2014 Plenary: What’s up in Paragliding?

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The PG Committee held an Open meeting for a full day. Over 40 people attended.

It was underlined that the meeting could propose amendments to the PG-Committee proposals, but that the PG-C would have final say on its own proposals. If delegates disagreed with the PG-C proposals, they could amend such proposals during the plenary.

Every proposal was discussed at length. A few changes concerning typos and clarifications, and for CCC measurements and acceptance of EN gliders, were agreed on.  Three amendments were asked for:

  • have the same requirements for helmets than HG,
  • have the same penalties for airspace infringement than HG,
  • in the CCC requirements, have the inflight test done with a 3 second pilot reaction time i.s.o. 2 seconds.

The PG Committee rejected these 3 amendments.

A new proposal was added in agreement between the PG-Committee and the Open meeting. It concerned controls of gliders during the 2014 Category 1 championships.

The Plenary meeting agreed with all PG Committee final proposals except the one concerning the CCC in-flight test pilot reaction time: it will be 3 second and not 2. Also concerning CCC, there was re-wording of physical requirements of the flat aspect ratio and modifications on weight range and acceptance of EN gliders.

What’s up then?

Big one: the CCC requirements passed unanimously. The requirements are available here (with a couple of typos that will be fixed asap). It was also voted that "revised definitions of the requirements may be proposed to the 2015 Plenary after the Roldanillo World Championships. At all times, CIVL Bureau has the power to adjust the requirements. The PG-Committee will be consulted before such adjustments are made." This will ensure that any adjustment can be made at any time if needed. This last bit passed unanimously, which shows that both the Bureau and PG Committee have gained the full trust of the Delegates.

Another big one: the joint HG/PG Committee and Software Working Group proposals. Here also decisions on the proposals and new document passed unanimously. There were a couple of amendments:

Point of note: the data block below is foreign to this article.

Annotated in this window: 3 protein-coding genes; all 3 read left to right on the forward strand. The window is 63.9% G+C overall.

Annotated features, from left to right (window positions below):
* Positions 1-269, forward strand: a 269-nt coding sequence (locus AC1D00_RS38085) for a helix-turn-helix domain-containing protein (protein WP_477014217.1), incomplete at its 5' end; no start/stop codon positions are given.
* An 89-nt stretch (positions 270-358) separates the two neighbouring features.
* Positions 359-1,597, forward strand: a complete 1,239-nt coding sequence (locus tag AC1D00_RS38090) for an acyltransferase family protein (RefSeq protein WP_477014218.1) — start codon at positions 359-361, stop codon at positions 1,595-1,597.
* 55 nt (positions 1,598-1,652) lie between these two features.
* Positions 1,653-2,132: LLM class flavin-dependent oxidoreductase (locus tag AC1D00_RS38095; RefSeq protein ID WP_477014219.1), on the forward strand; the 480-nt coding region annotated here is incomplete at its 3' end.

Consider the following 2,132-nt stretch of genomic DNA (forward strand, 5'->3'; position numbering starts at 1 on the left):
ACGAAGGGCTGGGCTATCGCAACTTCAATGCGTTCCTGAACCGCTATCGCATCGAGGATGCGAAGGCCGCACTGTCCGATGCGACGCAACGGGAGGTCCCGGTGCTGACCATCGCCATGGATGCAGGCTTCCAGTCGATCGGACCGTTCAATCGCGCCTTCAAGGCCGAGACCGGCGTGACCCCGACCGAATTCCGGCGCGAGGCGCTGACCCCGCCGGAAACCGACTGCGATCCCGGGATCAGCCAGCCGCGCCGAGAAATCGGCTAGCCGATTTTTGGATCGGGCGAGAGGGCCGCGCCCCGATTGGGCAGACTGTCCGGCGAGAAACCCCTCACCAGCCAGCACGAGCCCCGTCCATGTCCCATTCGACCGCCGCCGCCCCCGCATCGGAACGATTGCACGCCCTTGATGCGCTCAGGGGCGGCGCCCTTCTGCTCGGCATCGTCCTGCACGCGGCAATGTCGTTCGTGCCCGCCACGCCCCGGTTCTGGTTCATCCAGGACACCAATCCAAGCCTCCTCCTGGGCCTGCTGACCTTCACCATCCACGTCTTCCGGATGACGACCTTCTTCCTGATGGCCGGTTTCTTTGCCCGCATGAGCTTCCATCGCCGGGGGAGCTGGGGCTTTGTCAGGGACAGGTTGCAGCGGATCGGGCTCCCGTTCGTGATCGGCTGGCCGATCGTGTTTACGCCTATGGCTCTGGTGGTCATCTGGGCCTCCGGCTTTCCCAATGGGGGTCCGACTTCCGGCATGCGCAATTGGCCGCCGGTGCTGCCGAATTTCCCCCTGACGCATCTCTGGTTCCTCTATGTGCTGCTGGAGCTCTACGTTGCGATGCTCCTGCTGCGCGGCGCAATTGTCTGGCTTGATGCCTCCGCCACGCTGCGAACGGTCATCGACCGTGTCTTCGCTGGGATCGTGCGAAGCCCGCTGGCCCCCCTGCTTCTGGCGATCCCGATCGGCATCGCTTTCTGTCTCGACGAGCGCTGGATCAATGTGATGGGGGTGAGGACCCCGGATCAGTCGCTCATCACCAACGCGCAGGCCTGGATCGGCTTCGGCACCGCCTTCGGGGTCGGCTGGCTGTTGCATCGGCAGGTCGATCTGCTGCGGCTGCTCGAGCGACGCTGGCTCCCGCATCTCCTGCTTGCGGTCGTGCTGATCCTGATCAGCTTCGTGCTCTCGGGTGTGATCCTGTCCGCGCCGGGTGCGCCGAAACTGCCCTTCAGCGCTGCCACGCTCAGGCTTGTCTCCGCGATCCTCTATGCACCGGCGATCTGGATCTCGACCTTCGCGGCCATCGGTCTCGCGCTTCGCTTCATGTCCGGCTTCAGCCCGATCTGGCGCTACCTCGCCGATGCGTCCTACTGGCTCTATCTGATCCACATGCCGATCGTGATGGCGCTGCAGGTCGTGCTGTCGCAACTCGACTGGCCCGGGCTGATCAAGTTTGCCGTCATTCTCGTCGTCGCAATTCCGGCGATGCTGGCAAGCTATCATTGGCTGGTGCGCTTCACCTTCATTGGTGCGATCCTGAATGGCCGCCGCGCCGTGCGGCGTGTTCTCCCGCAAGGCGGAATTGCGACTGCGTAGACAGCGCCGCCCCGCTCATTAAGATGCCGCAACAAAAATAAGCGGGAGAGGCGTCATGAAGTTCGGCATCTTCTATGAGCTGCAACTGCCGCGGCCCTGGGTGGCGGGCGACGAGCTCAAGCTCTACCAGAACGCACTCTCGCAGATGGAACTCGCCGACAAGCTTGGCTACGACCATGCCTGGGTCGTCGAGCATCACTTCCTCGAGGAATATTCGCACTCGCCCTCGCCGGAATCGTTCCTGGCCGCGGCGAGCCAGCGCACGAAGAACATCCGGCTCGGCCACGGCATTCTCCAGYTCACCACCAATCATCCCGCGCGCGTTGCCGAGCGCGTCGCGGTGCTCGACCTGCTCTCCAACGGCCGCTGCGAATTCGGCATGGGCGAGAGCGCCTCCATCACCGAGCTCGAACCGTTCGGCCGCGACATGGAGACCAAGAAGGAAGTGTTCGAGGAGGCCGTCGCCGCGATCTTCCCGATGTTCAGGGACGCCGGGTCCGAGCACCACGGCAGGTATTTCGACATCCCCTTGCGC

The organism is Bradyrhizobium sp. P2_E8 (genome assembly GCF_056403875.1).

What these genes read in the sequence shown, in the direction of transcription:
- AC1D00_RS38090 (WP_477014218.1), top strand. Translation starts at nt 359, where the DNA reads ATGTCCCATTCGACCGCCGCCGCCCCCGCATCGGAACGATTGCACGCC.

• GPS altitude measurements: the Bureau was trusted “on the effect on instruments and make a decision based on this information on which altitude reference is used, and make that decision before May 1st 2014.“
  • Altitude correction with "true altitude". This will not be used to check for airspace infringements.

A sensitive issue, in the wake of the PWCA Super Final confusion: should we control the gliders during the 2014 Continental championships and how? The Plenary decided that “the Local Regulations of the 2014 European and Pan-American championships will state that glider control will be carried out. Guidelines will be published on what to measure, how and with what tolerances. These will be in accordance with CCC measurements and tolerances. CIVL will send someone to do the measurement, on CIVL budget.”

Other decisions:

  • New helmets are allowed. See a previous News here.
  • Continental WPRSs will be implemented.
  • In European championships, the qualification criteria will refer to the top 400 of the European WPRS.
  • Penalties for airspace infringement are newly defined. “Where the pilot's track log is recorded closer than 20m from prohibited airspace, vertically or horizontally, a penalty of 2% of the pilot's task score per meter shall be deducted, resulting in a zero 30m within the restricted zone.”
  • Skills defined in the Pilot Experience Declaration form are updated.
  • Cloud flying: a line will be added in the Pilot Safety Report form. “This line requests the pilot indicates cloud base height that they determined at the start gate and at the end of the task." This will be another way, but not the only one, for the meet director to analyse cloud flying and penalize or not.

Finally, a general declaration concerning safety will be added in Section 7:

"CIVL recognize that some pilots will choose to trade performance, cost, comfort, convenience, etc. over safety in their choice of personal safety equipment. The results of accidents and injuries affect not just the pilots that may injure themselves due to lack of protection, but friends and family of pilots and the sport as a whole. History shows us that injuries could have been prevented with simple means of better personal protection. E.g. crushable foam in helmets.

CIVL also recognize the fact that pilots are personally responsible for their and others safety at all times, both in competition and free flying. No rules or equipment can prevent accidents when human factors are involved in decision making. However certain safety equipment can in some cases prevent severe injuries without incurring major negative factors for pilots. E.g. parachutes.

CIVL will therefore mandate use of some personal safety equipment, and will set minimum standards of that equipment where needed."